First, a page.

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Beylerbeyi Palace
1.       kurtlovesgrunge
1435 posts
 23 Aug 2008 Sat 02:43 pm

Beylerbeyi Sarayi
Cayirbasi Duragi, Beylerbeyi
Tel: (216) 321 93 20

Open everyday except Monday and Thursday from 09:30 to 17:00
Entrance fee is 6.0O YTL, students 3.00 YTL.

You are sure to be attracted by the view of a marble building in a pooled garden when crossing the Bosphorous Bridge from Asia to Europe. It is the summer palace of Ottoman Sultans and called Beylerbeyi Sarayy. You can visit the palace with the escort of assigned personnel. After the visit we recommend you walk towards Beylerbeyi quay towards the Bosphorus, for a cup of tea and if you have some time to visit Beylerbeyi Mosque.

Beylerbeyi, located on the Asian shore of the Bosphorus has been a settling area since Byzantine times. According to the famous 18th century traveler Inciciyan, Constantine the Great raised a cross here, after which the area was known as the “Istavroz (Cross) Gardens”. Under sovereignty of Ottomans this area was an “imperial park”. Inciciyan relates that the name Beylerbeyi was given to this area in the 16th century because Mehmet Pasha who held the title of Beylerbeyi (Governor General) built a country house on the site.

The Sultans built various country houses and pavilions on the imperial estate here, and in 1829 Sultan Mahmud II built a wooden waterfront palace. Sultan Abdülaziz demolished this wooden palace to build the present Beylerbeyi Palace in 1861-1865, a fancy white marble Palace in the midst of magnolia gardens.

Special tips on Beylerbeyi Sarayy:
The palace was designed by the well-known Ottoman architect Sarkis Balyan, although was used as the Sultan´s summer residence and was offered to the most distinguished foreign dignitaries for accommodation during their visit to the Ottoman Capital. The Prince of Serbia, the King of Montenegro, the Emperor of Iran and Empress Eugenie of France are among the royal guests who stayed here. The deposed Sultan Abdülhamid II spent the last six months of his life and died here in 1918.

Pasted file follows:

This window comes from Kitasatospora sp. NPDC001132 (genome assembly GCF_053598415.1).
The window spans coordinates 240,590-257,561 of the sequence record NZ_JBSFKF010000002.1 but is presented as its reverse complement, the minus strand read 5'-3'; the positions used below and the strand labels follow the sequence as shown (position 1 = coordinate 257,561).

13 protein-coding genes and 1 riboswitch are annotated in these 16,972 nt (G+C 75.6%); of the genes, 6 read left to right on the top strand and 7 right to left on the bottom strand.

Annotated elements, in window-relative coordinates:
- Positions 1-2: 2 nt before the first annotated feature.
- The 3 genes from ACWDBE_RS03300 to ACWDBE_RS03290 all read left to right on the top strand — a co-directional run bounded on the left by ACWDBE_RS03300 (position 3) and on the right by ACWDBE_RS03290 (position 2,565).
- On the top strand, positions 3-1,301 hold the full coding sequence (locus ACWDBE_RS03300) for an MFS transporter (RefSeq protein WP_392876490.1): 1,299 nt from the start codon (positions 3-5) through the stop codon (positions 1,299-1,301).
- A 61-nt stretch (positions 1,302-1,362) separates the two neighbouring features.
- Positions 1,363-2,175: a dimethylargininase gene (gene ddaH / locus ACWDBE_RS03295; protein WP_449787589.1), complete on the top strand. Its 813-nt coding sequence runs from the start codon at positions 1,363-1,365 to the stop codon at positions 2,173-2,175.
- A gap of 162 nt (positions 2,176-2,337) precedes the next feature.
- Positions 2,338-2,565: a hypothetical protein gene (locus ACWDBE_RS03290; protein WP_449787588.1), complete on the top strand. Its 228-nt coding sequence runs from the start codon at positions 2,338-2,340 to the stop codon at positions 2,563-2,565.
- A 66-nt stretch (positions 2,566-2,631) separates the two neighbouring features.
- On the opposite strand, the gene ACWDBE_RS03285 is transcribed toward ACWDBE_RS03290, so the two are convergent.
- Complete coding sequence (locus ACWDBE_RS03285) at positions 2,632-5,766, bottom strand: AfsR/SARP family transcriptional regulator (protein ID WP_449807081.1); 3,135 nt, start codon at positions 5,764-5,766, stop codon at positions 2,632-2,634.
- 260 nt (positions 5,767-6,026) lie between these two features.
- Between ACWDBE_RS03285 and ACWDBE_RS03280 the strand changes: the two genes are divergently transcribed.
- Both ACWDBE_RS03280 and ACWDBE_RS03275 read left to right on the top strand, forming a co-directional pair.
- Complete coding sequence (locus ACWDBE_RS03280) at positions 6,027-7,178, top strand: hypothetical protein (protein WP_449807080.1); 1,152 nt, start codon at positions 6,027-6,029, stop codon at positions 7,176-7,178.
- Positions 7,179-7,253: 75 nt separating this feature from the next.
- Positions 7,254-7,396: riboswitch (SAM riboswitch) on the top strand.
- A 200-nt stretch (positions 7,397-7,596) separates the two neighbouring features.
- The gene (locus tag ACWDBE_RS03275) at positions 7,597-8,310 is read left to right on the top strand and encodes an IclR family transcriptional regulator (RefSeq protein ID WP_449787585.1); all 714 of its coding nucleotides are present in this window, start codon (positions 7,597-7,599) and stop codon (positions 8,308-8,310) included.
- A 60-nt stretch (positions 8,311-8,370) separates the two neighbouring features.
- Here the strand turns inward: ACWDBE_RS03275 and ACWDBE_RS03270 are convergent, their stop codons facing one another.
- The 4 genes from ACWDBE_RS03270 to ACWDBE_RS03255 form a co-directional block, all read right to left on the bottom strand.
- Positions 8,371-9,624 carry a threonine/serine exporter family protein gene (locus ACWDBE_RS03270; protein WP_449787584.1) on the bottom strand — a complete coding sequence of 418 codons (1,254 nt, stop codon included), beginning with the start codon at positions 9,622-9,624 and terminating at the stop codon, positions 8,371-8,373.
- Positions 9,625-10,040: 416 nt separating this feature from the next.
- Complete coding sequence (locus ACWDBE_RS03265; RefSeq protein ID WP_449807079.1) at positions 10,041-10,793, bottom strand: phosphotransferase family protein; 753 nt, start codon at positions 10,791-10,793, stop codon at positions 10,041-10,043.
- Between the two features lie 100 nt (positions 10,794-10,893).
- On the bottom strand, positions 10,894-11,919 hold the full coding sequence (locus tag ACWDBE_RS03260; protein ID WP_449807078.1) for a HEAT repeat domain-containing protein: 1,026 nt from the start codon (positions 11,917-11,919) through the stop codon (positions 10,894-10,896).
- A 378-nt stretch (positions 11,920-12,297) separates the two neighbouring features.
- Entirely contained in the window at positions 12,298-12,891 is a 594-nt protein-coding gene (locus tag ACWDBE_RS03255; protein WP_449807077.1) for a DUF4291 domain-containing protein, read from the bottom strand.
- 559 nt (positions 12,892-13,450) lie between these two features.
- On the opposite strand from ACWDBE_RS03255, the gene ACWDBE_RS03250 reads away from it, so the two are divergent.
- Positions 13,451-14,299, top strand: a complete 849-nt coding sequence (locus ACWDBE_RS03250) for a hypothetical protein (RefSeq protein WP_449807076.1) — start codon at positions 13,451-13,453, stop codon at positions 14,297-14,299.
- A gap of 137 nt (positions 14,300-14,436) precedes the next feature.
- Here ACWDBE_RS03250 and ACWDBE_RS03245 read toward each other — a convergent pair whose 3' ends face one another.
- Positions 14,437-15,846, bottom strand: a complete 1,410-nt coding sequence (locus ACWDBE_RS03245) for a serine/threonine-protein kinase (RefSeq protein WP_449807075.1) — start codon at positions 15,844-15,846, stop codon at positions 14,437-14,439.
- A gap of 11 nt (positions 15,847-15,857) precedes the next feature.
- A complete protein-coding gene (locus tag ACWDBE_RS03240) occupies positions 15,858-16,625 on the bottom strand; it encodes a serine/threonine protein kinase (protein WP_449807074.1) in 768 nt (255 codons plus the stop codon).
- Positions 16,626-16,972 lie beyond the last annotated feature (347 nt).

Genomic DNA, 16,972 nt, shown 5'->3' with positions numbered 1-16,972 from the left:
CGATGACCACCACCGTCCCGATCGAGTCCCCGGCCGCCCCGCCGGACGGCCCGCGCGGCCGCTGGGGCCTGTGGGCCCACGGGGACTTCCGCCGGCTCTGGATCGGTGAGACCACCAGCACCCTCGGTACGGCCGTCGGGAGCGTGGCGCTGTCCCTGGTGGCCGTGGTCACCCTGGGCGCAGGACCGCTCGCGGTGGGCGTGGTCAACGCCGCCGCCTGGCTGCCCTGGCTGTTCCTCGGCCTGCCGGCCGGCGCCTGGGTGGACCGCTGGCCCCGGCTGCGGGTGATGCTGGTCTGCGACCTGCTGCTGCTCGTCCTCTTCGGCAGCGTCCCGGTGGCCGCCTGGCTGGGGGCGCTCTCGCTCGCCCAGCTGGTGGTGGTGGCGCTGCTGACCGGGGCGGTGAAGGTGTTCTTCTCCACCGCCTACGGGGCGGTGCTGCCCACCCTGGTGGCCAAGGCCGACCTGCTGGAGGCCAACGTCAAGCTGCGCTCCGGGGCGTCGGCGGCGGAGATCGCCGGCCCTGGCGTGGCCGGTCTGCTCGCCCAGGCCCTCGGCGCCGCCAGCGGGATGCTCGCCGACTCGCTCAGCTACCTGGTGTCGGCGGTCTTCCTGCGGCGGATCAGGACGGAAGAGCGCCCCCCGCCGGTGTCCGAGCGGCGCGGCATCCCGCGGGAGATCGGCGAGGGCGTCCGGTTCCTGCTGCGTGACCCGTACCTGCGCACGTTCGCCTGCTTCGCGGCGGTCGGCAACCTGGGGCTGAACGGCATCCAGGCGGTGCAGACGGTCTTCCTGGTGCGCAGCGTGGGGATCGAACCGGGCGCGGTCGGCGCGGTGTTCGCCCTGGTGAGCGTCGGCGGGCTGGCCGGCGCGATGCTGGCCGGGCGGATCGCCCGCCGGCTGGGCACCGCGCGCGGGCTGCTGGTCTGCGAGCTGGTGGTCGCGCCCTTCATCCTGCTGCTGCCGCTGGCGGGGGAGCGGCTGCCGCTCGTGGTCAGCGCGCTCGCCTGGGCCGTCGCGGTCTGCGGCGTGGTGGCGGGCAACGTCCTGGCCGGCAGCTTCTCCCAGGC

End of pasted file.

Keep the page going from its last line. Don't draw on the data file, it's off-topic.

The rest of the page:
The interior design of Beylerbeyi Palace is a synthesis of diverse western and eastern styles, although the layout of the rooms follows that of traditional Turkish home, consisting of a central sofa with closed rooms situated at the four corners. The furnishing and decoration of the Selamlyk or public apartments are more complicated than those of the Harem. The dining room concept, not seen at Topkapi Palace, entered into Ottoman life at the Beylerbeyi Palace.

The palace, consisting of two main stories and a basement holding kitchens and pantries, has three entrances, six staterooms and twenty-six smaller rooms. The floors are covered by rush matting from Egypt, protecting the inhabitants against moisture in winter and heat in summer. Over this are laid large Carpets and Kilims, mostly woven at Hereke. The furnishings include wonderful Bohemian crystal chandeliers, French clocks, and Chinese, Japanese, French and Turkish Yyldyz porcelain vases.

One of the characteristics distinguishing Beylerbeyi from other Ottoman palaces of the period is the terraced garden on the sloping hillside behind the palace. There are two pavilions on these terraces, the Sari Kösk (Yellow Kiosk) beside the pool on the upper terrace, and the Mermer Kösk (Marble Kiosk) with its interior fountain and marble walls, which provided a cool safety in the summer heat. The Mermer Kö?k, the large pool on the lower terrace and the tunnel are the only parts of the palace remaining from the earlier wooden palace.

The attractive Ahir Kösk (Stable Kiosk) is a fascinating example of Ottoman palace stables, and of particular interest as the only such building survived in its original state.

The old coastal road passed under a long tunnel constructed during the reign of Mahmud II (1808-1839) so that the palace would not be separated from the terraced gardens behind. This is a unique feature, other palaces and mansions along the Bosphorus being connected to their back gardens and parks by bridges. This tunnel now has a cafeteria and shop offering the sale of books, postcards, posters various gifts and souvenirs for visitors. The gardens are available for private receptions upon advance application.

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